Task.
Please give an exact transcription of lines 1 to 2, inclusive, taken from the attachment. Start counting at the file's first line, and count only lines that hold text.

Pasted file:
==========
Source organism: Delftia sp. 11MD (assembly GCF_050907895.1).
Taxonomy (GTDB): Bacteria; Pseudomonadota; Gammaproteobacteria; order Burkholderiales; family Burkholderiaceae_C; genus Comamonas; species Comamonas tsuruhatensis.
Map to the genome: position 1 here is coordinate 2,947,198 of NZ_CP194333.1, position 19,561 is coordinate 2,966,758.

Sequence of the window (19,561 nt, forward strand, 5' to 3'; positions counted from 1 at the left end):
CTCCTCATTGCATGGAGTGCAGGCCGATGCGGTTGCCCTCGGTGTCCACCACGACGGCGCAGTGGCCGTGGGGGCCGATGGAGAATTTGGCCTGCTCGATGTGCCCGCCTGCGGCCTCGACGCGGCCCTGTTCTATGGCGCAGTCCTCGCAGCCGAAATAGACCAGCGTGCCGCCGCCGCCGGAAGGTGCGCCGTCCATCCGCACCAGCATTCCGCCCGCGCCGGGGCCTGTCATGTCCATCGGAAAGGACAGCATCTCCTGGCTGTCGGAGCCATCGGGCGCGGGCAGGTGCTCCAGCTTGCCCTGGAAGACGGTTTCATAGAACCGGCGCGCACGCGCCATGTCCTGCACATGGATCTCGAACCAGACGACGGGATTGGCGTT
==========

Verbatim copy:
Source organism: Delftia sp. 11MD (assembly GCF_050907895.1).
Taxonomy (GTDB): Bacteria; Pseudomonadota; Gammaproteobacteria; order Burkholderiales; family Burkholderiaceae_C; genus Comamonas; species Comamonas tsuruhatensis.